, a small-cap index with lower turnover. It's too early to judge its tax advantages.

For funds pegged to the Russell, adding the new names isn't necessarily as tough as it sounds because most will have small weightings and many index funds don't own every single stock in the index, in order to keep expenses down, says Morningstar's Harding. Still, selling some of the graduating biggies will trigger capital gains. A manager can try to offset those gains by selling losers along the way, but that's not easy.

"These rebalancings can be costly. You need to be vigilant about getting through these things as efficiently as possible," says Vanguard spokesman Brian Mattes. Gus Sauter, Vanguard's index-fund guru, is the consensus king of index-fund managers. And even his Small Cap index portfolio has just middling tax-efficiency ratings from Morningstar over the past three- and five-year periods compared with other small-cap blend funds.

Of course, index funds aren't the only portfolios affected. The rebalancing could have repercussions for actively managed small-cap funds because many use the Russell 2000 or its Value or Growth version as a benchmark.

"No small-cap manager, index or active, can afford to live in ignorance of the index, because that's their benchmark and they're judged against it," says Anurag Pandit, co-manager of

(TAEMX)

John Hancock Small-Cap Growth.

Active managers might not be required to buy new additions and sell emigrating stocks, but many might be concerned by the index's new personality after rebalancing.

"It's going to be a very different index after the rebalancing. It will be more Old Economy than New Economy," says Steve Kim, an equity derivatives analyst at Merrill Lynch. Beyond a big uptick in the number of new faces, Kim anticipates the index's tech weighting to drop to 13.1% from 21.1%.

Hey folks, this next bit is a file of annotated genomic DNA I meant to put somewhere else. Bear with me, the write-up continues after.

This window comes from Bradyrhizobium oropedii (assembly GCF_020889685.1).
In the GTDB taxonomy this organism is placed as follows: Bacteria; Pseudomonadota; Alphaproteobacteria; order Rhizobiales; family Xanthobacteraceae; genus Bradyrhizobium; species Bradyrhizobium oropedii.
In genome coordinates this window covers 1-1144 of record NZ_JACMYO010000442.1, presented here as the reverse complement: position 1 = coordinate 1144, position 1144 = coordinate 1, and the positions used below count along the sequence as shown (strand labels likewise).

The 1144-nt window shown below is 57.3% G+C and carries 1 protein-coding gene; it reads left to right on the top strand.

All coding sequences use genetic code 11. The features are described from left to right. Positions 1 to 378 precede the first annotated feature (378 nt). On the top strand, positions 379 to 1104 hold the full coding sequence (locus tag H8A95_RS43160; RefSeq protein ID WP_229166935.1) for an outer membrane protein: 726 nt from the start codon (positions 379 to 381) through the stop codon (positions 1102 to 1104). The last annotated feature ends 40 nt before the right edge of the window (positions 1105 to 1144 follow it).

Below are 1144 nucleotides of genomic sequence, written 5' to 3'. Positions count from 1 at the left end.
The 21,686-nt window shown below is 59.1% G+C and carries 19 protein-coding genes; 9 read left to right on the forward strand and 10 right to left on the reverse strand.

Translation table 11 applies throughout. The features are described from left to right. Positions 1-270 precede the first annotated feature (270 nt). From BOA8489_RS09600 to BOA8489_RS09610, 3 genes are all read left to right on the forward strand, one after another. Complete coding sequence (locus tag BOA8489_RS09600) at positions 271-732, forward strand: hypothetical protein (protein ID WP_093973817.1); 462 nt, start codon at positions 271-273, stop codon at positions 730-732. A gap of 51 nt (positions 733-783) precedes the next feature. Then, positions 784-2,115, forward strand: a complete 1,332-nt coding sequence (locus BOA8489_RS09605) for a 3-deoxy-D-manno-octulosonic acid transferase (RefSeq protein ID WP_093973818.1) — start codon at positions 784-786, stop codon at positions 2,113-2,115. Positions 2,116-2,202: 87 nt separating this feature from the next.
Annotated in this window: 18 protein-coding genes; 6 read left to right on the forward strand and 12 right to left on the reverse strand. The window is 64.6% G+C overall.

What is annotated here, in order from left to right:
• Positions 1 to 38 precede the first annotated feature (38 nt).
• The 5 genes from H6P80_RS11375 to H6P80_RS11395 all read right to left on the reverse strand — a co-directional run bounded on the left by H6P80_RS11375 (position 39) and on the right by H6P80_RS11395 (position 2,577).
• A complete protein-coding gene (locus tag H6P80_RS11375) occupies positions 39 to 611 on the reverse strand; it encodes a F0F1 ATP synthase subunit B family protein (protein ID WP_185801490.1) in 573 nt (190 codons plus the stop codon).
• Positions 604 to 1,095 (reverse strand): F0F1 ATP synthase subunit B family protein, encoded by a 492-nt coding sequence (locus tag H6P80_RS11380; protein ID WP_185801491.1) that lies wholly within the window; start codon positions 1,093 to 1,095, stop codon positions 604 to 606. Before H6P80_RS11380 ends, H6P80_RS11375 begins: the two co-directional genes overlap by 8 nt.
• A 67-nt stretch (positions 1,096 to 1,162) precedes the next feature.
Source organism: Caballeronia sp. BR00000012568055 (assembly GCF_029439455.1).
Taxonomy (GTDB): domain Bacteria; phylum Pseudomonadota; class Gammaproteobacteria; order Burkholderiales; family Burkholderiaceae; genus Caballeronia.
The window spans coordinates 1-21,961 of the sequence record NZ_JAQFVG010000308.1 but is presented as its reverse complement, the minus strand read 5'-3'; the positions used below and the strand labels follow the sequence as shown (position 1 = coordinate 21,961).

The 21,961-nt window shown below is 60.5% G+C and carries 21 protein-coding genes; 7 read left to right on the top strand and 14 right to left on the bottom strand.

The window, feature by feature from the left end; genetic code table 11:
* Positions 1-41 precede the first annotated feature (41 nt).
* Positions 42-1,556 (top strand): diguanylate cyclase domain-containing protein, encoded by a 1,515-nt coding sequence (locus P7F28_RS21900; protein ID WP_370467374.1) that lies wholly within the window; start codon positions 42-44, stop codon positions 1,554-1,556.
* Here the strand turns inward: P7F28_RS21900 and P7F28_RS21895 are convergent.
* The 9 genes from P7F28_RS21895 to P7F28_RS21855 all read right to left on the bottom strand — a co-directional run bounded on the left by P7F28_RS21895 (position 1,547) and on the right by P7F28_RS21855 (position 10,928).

The average small-cap blend fund has been overweighting tech stocks, according to Morningstar, so many managers' modest bets will look a lot bigger after the rebalancing. Consequently, many active small-cap managers might scramble to keep their sector overweightings under control.

All this scrambling among passive and active fund managers could make for even more volatility among the small-cap crowd in the two weeks before and after the rebalancing, Merrill's Kim says. Although no small-cap managers will tip their hands, many believe they've already started the rebalancing process -- particularly those running index funds.

"I'm sure they're all doing it now. Index managers are probably trying to make some moves early. I'm sure the Gus Sauters of the world have already made the calculations and they've been making moves," says Jeff Troutner, president of

TAM Asset Management

in San Anselmo, Calif., and senior editor of

Indexfunds.com. He advises investors to buy small-cap index funds in tax-deferred accounts to eliminate tax headaches.

Whether you eliminate your tax worries or not, the upshot for all small-cap fund investors is that they might be in for a rough ride over the next few weeks -- and maybe a nasty tax bill in April.